Dianne St. Jean

The Simpcw First Nation responded on Tuesday to the announcement that both federal and provincial levels of government intend to finalize a Treaty with the Lheidli T’enneh First Nation.

The map below shows territory claimed by the Lheidli T’enneh First Nation. In comparison with the Simpcw First Nation map (above), there is obvious overlapping of territory, including Valemount and Tete Jaune Cache areas.
The map below shows territory claimed by the Lheidli T’enneh First Nation. In comparison with the Simpcw First Nation map (above), there is obvious overlapping of territory, including Valemount and Tete Jaune Cache areas.
map credit: www.simpcw.com

The Treaty encroaches on Simpcwul’ew ancestral lands.

Simpcw First Nation never gave consent to have the territory included in the Treaty, and consequently strongly oppose both the Canadian and British Columbian governments’ proceedings with the Lheidli T’enneh.

Nor can the government or the Lheidli T’enneh claim ignorance on the matter.

The Simpcw state they have repeatedly asked both the Crown and the Lheidli T’enneh to provide evidence of the Lheidli T’enneh’s claim to those areas, and to meet with them to resolve the issue.

No evidence was ever provided, say the Simpcw, nor were any attempts to resolve the dispute made by either government or the Lheidli T’enneh.

“Canada and the Province cannot claim to respect Simpcw on a nation to nation basis and [still] proceed with this Treaty,” says a Simpcw statement to the press.

The area pertaining to the Treaty includes large portions of territory in the Valemount area, including Tete Jaune Cache and eastward to Jasper.

Yet, as recently as early March, the Province officially transferred 185 hectares of Crown land in the Tete Jaune Cache and Valemount region to the Simpcw as part of accommodation for the Valemount Glacier Destination resort approval. As part of the Master Development Agreement, accommodation for the Simpcw First Nation included revenue sharing and the transfer of land.

But it’s not just about the resort.

map credit: www.lheidli.ca
map credit: www.lheidli.ca

This was also to re-establish and acknowledge the Simpcw presence in what originally had been much of their territory in the first place.

In August 2016 the Simpcw marked a 100th Anniversary of what was a forced relocation, when they were forced from their territory at Tete Jaune Cache to their present reserve in Chu Chua, 300 kms away. Men, women and children were forced to walk, trekking through the North Thompson Valley.

In fact, historic records show that the Simpcw originally occupied territory just north of Kamloops all the way to present-day Jasper National Park, which of course, includes Tete Jaune.

The land that was transferred to the Simpcw constitutes the northern portion of the Simpcw’s territory, including a historical village site on the banks of the Fraser River and hunting and fishing camps in proximity to the Cranberry Marsh, the Canoe River and the Village of Valemount.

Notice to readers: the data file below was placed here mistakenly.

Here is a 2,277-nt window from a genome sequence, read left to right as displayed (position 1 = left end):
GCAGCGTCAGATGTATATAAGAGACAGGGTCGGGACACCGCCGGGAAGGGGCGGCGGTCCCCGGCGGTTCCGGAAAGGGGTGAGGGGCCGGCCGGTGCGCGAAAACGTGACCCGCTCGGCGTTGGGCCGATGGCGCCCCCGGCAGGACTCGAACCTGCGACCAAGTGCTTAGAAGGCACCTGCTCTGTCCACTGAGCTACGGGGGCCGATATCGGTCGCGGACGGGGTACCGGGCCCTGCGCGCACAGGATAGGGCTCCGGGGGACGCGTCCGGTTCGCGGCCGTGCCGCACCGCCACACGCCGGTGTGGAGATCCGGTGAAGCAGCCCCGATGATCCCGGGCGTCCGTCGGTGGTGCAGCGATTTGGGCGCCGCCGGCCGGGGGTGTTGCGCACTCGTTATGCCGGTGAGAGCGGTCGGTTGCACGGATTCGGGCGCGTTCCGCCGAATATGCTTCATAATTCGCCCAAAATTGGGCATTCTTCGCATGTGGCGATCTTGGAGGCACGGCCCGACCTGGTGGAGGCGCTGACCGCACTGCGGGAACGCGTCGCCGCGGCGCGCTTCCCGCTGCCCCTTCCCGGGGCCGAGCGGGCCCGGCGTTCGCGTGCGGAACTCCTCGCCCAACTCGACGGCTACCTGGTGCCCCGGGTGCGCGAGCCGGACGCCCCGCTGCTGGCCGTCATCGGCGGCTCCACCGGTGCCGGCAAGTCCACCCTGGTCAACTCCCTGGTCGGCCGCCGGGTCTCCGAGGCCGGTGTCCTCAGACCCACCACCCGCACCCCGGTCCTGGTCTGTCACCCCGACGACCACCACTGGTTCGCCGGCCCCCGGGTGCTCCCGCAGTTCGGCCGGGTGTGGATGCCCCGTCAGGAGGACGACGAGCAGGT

At that time Simpcw First Nation Chief Nathan Matthew stated that “the recognition of our rights to the land and the significant inclusion of our community in this project is a step toward reconciling the challenging history we have in the area.”

Seems like the challenge isn’t quite over.

The Treaty has deep implications for both First Nations, including not only the right to harvest natural resources, but also the right for the Lheidli T’enneh to make laws to manage those resources. The Final Agreement also states that it will give them the authority to participate in any provincially developed public planning process within the Lheidli T’enneh area.

The Agreement also states that the Lheidli T’enneh government may “participate in water planning processes for the Upper Fraser River Watershed and any tributary of the Fraser River” within the area. As well, it states that the Province will establish a Lheidli T’enneh hydro power reservation for identified watersheds to allow them the opportunity to investigate the potential for hydro power development.

And while the Agreement doesn’t list specifically these designations, should these happen to fall into or affect the disputed territory, this has serious implications for both First Nations.

The objective of the Lheidli T’enneh Agreement is to give that Nation the right to govern their own land, an objective that is totally understandable from a First Nations perspective. However, it does little or nothing in achieving the objectives of reconciliation between government and First Nations groups if it creates disputes between relevant parties.

The viewpoint of the Simpcw is that the current treaty process is not working. Their statement reads, “Proceeding to a Final Agreement without resolving our legitimate concerns is inconsistent with any promises for reconciliation between the Crown and First Nations, the honour of the Crown and the United Nations Declaration of the Rights of Indigenous Peoples. By ignoring Simpcw’s title and rights, the Crown is ignoring the Truth and Reconciliation Commission’s calls to action.”

The Simpcw desires to resolve this matter; however, they will also use every available avenue to protect Simpcwul’ecw.

“[We] must be able to rely upon our lands and resources, and must be able to exercise our right to make decisions that protect our lands and resources for this and future generations,” says Chief Nathan Matthew.

 

 

 

Simpcw First Nation deeply troubled by Lheidli T’enneh Treaty Agreement with government